QI lore has it that in 1924, while at Bell Laboratories, Shewhart wrote a short memo to his manager, George D. Edwards. A third of this page included a simple diagram which is now recognised as the Control Chart! Although short in length, this memo set out the principals we still use today and the theory that would come to be known as ‘process quality control’.

You can read more about Statistical Process Control (SPC) in our blog ‘What is Statistical Process Control?’ but essentially, it is the ‘scientific, analytical method used in industries such as healthcare and manufacturing to record data and monitor a process over time. The key is to begin monitoring the process using SPC before you implement a change. This will then allow you to measure the success of that change and confirm whether or not any significant improvements have started to surface.’

 

 

Contributions to process improvement

Walter Shewhart was hugely important in his contributions to process improvement, helping to reduce variation when SPC went mainstream. He was also instrumental in introducing SPC to post-war Japan. In 1931 he published ‘Economic Control of Quality of Manufactured Product’ – which you can still buy today!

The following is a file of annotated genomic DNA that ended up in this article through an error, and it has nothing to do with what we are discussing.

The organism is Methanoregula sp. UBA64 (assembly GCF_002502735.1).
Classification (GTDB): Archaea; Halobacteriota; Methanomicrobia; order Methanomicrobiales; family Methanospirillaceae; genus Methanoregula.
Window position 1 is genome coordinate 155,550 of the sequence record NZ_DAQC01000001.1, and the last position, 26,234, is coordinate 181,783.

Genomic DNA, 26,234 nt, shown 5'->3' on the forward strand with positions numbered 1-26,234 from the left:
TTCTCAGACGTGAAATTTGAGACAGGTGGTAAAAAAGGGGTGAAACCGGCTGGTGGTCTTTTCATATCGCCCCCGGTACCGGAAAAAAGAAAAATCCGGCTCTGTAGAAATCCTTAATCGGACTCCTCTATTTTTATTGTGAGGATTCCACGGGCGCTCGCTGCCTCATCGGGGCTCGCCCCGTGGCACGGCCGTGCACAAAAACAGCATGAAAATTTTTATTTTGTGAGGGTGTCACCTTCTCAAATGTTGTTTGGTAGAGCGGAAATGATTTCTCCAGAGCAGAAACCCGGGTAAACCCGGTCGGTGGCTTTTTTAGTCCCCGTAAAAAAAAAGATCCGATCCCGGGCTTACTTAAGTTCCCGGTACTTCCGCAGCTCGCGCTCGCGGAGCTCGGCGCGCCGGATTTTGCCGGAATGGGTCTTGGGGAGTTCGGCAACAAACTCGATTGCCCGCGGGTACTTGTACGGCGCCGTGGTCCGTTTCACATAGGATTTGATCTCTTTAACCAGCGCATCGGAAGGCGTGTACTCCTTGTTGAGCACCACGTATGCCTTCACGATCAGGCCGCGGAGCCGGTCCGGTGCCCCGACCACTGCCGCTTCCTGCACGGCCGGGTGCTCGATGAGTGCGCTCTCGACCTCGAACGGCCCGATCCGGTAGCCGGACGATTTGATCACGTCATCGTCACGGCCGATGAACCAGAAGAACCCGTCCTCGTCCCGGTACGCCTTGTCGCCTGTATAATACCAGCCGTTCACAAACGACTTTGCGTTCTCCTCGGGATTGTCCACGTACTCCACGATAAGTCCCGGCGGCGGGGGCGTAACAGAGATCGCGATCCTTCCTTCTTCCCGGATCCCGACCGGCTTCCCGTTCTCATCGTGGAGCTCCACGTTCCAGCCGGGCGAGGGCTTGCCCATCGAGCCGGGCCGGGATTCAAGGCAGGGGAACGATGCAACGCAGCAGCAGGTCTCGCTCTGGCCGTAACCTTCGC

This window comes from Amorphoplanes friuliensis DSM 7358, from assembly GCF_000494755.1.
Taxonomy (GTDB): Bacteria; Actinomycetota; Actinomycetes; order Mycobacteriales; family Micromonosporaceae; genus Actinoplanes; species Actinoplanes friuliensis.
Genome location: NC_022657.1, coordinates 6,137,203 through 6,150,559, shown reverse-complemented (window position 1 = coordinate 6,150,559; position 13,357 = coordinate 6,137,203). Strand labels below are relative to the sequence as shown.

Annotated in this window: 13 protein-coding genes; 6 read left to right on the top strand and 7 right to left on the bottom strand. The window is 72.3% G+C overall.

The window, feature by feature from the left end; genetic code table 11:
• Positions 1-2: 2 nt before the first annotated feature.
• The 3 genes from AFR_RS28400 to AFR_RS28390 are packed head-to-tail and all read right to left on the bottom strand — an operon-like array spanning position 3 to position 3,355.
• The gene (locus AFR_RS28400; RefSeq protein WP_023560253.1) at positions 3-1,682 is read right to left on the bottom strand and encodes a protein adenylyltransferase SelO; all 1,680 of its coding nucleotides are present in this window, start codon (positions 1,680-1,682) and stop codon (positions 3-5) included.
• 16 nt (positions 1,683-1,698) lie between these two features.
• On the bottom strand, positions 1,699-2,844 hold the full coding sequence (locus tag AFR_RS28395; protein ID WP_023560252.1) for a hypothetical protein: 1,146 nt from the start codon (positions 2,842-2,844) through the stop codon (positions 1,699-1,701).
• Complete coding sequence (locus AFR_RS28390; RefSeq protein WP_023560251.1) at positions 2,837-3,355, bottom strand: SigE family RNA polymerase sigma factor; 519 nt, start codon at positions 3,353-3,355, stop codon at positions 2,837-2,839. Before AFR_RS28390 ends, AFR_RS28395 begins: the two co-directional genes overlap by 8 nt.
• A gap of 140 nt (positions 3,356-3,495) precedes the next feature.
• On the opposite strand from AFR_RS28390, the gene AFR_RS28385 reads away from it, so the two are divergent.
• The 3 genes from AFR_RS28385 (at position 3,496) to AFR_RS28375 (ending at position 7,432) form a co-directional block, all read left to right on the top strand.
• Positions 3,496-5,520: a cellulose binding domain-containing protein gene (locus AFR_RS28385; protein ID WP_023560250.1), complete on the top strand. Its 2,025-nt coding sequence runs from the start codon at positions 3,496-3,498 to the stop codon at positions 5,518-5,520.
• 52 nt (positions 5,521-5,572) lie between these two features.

Let’s find out more about the techniques he invented which we still use in QI today.

 

Control Chart

Let’s take a look at a Control Chart. The team at East London Foundation Trust define it thus: ‘The control (Shewhart) chart is a statistical tool used to distinguish between variation in a measure due to common causes and special causes.’

The Shewhart or Control Chart displays data in time order, but always has upper and lower control limits which define the boundaries. Shewhart charts use the terms “common cause variation” and “special cause variation,” with a different set of rules to identify special causes.

 

 

What is a PDCA cycle ?

Walter A. Shewhart is also the originator of the PDCA cycle (Plan-Do-Check-Act) which we still use today. This was the precursor to the PDSA cycle (Plan-Do-Study-Act), which was developed from the PDCA cycle by W. Edwards Deming.  

Both PDSA and PDCA methodologies are widely used for problem-solving and helping to create quality process improvements, using cyclical processes to measure and repeat while supporting an organisation-wide approach to improvement.

‘The PDCA model was the pre-cursor to the PDSA model, but still a preferred method for many. The key difference being one stage in the cycle – the Check stage. This stage is where those working on the project assess whether what they intended to achieve has actually happened. At this point, practitioners would check expected results with the actual results. Therefore, PDCA encourages you to check during every cycle of the process.’

You can read in more detail about the difference between PDCA and PCSA cycles.



Although Walter A Shewhart was born in the 19th Century, his work still influences much of what we do today in Quality Improvement.

 

 

“Postulate 1. All chance systems of causes are not alike in the sense that they enable us to predict the future in terms of the past.”

- Walter A. Shewhart